What does the solar alignment tell us about the Neolithic people who moved so many massive stones into place, in such a precise way, to build such a structure? We can imagine that the builders of Newgrange – as one could say of people in any farming community today – took an intense interest in the passing of the seasons and the motions of the heavenly bodies, particularly the sun and moon. In those days, before the glare of streetlights and shopping malls, the skies would have been pristine. True, Irish weather is often rather gray – but on every clear, cloudless night, the sky would have presented a dynamic celestial display for all to see. The regularity of the heavens – the daily rising and setting of the sun, the monthly waxing and waning of the moon, the annual parade of the seasons – would have been impossible to ignore.
"Certainly they had an interest in astronomy," says Ray. He cautions, though, against projecting modern Western terms onto a culture so different from ours; we have to be careful about labeling those Neolithic farmers "astronomers" or calling Newgrange an "observatory" – although, as we'll see, scholars of all stripes can hardly refrain from using that particular term (one is tempted to call it "the 'o' word") when discussing elaborate Neolithic sites. Still, there is no question that those early farmers had a keen awareness of the heavens. "There clearly was an interest in the two main heavenly bodies," says Ray. "Whether there were sort of religious connotations as well, I don't know, and I don't think anybody else knows either."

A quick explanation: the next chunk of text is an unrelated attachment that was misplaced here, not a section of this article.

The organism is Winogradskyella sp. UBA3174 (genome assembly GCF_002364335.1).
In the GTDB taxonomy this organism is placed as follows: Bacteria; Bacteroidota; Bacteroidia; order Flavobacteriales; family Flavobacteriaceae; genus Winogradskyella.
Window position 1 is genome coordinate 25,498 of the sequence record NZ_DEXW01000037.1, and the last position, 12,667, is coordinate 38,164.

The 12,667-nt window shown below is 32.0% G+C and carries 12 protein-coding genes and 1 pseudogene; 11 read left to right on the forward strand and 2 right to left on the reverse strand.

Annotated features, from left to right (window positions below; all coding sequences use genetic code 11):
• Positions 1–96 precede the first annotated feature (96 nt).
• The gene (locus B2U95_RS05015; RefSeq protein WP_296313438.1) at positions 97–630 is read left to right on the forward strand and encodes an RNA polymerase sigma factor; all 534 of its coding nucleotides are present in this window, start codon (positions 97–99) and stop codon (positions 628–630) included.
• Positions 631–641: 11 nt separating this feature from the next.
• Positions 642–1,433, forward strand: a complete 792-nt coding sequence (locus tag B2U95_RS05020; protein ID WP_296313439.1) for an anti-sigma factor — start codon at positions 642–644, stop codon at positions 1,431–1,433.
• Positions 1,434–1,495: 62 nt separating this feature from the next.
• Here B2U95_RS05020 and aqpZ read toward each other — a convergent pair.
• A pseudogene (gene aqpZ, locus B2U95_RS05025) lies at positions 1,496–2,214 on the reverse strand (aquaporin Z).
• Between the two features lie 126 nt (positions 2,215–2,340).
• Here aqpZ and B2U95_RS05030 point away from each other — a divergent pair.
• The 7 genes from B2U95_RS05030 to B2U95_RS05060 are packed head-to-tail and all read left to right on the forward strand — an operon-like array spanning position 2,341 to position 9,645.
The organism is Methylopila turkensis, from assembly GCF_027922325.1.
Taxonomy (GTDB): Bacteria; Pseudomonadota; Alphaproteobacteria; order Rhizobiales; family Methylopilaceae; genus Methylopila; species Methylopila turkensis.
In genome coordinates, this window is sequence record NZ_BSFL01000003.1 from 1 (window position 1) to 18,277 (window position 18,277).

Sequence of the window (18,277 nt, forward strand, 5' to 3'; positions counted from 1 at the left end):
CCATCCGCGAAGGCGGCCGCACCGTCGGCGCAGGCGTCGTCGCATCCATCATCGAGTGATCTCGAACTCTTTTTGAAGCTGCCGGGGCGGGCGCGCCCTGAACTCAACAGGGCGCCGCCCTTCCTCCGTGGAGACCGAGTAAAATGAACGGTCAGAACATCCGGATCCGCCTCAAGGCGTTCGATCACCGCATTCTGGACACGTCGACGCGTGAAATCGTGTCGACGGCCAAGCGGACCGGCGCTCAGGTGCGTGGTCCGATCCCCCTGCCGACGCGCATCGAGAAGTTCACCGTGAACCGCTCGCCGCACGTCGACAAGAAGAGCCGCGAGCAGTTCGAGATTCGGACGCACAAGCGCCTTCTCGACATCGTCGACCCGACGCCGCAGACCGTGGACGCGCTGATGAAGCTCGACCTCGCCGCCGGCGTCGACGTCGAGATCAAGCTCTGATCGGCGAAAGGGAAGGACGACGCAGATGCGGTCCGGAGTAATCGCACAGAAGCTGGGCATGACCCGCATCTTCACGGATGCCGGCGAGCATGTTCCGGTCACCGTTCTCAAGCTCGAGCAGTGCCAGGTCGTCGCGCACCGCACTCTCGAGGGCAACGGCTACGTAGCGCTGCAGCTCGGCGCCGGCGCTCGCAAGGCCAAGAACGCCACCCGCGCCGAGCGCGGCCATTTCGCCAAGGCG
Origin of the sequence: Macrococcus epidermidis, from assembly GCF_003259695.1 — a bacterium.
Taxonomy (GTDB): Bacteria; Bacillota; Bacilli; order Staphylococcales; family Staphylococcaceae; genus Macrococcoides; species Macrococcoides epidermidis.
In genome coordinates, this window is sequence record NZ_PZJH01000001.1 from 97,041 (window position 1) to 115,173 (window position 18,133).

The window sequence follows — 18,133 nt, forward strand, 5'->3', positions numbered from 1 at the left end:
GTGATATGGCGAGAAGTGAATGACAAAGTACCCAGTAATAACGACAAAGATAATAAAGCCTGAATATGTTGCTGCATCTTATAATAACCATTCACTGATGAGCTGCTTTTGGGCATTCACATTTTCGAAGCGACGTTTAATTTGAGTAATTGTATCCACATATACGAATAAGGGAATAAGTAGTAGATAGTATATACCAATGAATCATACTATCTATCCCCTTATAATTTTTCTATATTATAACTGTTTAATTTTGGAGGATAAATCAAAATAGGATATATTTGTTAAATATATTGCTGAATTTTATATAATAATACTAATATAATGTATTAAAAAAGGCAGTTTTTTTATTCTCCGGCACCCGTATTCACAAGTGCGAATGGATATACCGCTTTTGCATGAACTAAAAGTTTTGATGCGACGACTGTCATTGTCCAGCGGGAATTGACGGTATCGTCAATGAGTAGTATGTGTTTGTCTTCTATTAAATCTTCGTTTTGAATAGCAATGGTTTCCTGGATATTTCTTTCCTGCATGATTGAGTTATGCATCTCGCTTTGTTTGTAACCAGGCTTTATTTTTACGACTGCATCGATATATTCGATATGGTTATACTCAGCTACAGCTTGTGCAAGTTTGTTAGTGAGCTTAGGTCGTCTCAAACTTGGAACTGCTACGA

The First Hominids
Our earliest ancestors had no clocks and calendars, but they had something that functioned in a similar way: nature itself. Early humans must have been captivated by time's endless cycles, as reflected in the rhythmic motions of the heavenly bodies, for many thousands of years. Today we look down at our watches (and the lcd clocks on our cell phones); our ancestors would have looked up at the sun, moon, and stars. And very likely a more basic awareness originated much earlier, from the time our ancestors first walked upright and chipped away at the first crude stone tools. But extrapolating from bones and tools to thoughts and beliefs is an enormous and endlessly frustrating challenge, and even the most plausible ideas are rarely proven beyond all doubt. Such efforts have been bolstered in recent years by remarkable advances in genetics, cognitive science, primate studies, and, of course, archeological discoveries. Even so, the farther back we look, the more scattered and ambiguous the clues become.